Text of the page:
Somatic Therapy

Somatic (Soma-body/atic –movement) Therapy (also known as Active Release Technique) is a series of muscle testing, postural assessment, stretching and muscle exercises that focuses on a specific muscle or group. ST is not massage, although it can be incorporated into a massage session, along with PT, OT, Osteopathic or Chiropractic. (There is also a clinical Social Worker's modality called Somatic Therapy that is not related).

Somatic Therapy was created by Thomas Hanna, Ph.D. while working with Geriatrics and trying to find ways to correct posture deficits. He discovered that age wasn't necessarily the culprit with humped backs, decreased range of motion and strength, but more of many years of bad habits and lack of movement. After working with the Elderly for many years, he began to create a method that increased body awareness to the individual allowing more movement.

What does it treat?

Somatic Therapy was originally created to treat people with poor posture due to injury, illness, or years of bad habits. When a muscle is not used properly for a long period of time, it creates a “de-education” of the muscle fibers that causes the primary muscle to weaken and depend on the secondary muscles to assist. Eventually, the assistants become the primary muscle and the range of motion, strength, and endurance are all compromised because the job is being done by an imposter. From a Nervous System perspective, the motor nerve endings that deliver acetylcholine (ACH) to bridge the nerve/muscle gap begin to break down and deteriorate. This increases the need for the secondary muscles and the downward spiral begins. This can be caused by muscle atrophy while in a cast, post surgery when there was no or insufficient rehab, bad posture habits, poor ergonomics, and even Repetitive Stress Disorder.

How does it work?

The human body is meant to move, and move in certain ways. When there is an injury or illness, the body finds other ways to keep moving. Somatic Therapy is specifically designed to increase blood flow back to the troubled area, increase muscle tissue mass, and rebuild nerve fibers to increase the nerve flow to the muscle in question. This is done through RROM tx (Resistive Range of Motion Techniques) that keeps a constant flow of ACH to the muscle fibers, even when relaxing.

This is performed by the Therapist performing hands-on exercises with the client directly to re-activate the nerve fibers. This is done in a half-hour session with a minimum of six sessions. Most clients do not start to see results until the fourth or fifth session. The sessions should also be no more than four days apart in order to remain on task with the muscles.

How a session goes:

The Therapist starts by assessing the client's posture, range of movement, and perform muscle testing in order to get a “baseline” of what the client is currently capable of. Once this is done, the Therapist determines the primary muscle to be treated and its antagonist (opposite muscle). For example, if the client's bicep is atrophied from a cast due to a fractured Humerus, the Therapist would start with the Bicep Brachii first on the injured arm, then the other arm, and then return to the first arm and work the antagonist (opposite) muscle, in this case, the Tricep Brachii. The Therapist would have the client perform a full range contraction of both sides of the joint and observe what muscles are being used, then offer a small amount of resistance and observe the change.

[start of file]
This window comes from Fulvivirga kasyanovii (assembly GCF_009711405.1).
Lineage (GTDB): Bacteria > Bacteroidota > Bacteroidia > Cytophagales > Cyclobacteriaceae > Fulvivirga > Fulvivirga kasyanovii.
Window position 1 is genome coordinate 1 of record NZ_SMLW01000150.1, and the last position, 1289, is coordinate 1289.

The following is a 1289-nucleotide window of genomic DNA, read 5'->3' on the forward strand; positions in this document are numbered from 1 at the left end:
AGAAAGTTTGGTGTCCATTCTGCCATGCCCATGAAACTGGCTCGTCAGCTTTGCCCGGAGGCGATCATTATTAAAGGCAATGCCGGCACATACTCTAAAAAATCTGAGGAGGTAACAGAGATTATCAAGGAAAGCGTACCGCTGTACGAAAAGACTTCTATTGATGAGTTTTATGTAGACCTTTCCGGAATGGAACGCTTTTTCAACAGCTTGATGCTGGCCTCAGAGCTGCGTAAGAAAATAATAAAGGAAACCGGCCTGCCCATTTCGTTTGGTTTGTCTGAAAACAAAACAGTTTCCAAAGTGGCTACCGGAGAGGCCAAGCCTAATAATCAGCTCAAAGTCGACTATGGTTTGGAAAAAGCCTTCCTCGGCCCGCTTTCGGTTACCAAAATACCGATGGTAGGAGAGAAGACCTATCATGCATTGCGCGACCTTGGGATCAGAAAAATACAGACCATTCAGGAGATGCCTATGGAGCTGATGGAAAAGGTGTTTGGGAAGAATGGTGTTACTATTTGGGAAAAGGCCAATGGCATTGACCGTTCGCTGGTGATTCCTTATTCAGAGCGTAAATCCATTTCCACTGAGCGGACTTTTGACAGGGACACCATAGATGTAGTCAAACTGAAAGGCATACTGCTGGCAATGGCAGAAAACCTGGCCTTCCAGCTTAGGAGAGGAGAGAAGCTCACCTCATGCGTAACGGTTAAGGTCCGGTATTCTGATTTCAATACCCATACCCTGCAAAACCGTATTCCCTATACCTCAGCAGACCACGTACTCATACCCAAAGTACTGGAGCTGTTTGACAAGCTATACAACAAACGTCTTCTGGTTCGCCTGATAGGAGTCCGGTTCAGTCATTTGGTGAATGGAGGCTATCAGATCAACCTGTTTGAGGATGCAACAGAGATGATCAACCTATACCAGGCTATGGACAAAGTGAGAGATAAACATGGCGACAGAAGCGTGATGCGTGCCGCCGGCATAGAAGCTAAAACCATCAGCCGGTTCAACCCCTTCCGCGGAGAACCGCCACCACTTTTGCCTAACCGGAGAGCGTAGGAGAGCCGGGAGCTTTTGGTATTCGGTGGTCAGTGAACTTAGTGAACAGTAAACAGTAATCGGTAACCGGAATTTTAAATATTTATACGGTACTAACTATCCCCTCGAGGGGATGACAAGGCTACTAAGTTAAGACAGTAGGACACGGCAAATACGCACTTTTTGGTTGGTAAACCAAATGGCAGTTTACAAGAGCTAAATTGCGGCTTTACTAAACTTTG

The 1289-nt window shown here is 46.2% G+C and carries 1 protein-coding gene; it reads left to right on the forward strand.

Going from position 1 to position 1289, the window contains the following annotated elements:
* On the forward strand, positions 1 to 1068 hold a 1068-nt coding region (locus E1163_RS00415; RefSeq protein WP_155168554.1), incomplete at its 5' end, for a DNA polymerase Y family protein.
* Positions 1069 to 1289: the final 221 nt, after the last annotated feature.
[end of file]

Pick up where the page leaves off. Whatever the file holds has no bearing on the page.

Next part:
The Therapist then has the client move the muscle several times through phases of the range of motion each time with resistance in both directions, while at the same time, instructing the client to relax the secondary muscles that are trying to do the job, and focus on using the primary muscle. As you can guess, this is very frustrating, and remains so for several sessions, especially if this is an old injury. To start this, the client must be able to “fire” the correct muscle merely by thinking about it and isolate it from the surrounding tissue. When a client feels a tension free movement without the secondary muscles, it is very rewarding, but the work is far from over. The goal is get full range of motion of all four muscles (Left and Right Agonists and L/R Antagonists) with proper firing sequences.


Pain : If the client is in any pain regarding the area to be worked on, Somatic Therapy cannot be used. Pain indicates an active injury and the motor neurons should not be activated with resistance if the Pain receptors are active. The client should receive soft tissue therapy to relieve the pain. (Note: taking pain relievers, NSAIDs, or narcotics will only decrease the sensory nerves' messages to the brain and prevent ST from working correctly.

Acute Injury : The client should wait until the injury has healed fully to the point that there is no pain with movement.

Illness : When the body is fighting off a cold or fever, the client cannot focus on the session. Please call the Therapist ahead of time and reschedule.

Other Uses

Somatic Therapy works great for the competing athlete that is looking for a clean, natural edge. The Therapist will assess what group needs to be focused on for the event in question and train the brain to “build more nerve highways” to the muscle or groups desired. NOTE: If training for a specific event (e.g. Marathon race) ST should be started 2-3 months prior to the event.

This form of Therapy has worked great for Dancers, Runners, Truck Drivers and Martial Artists in my practice.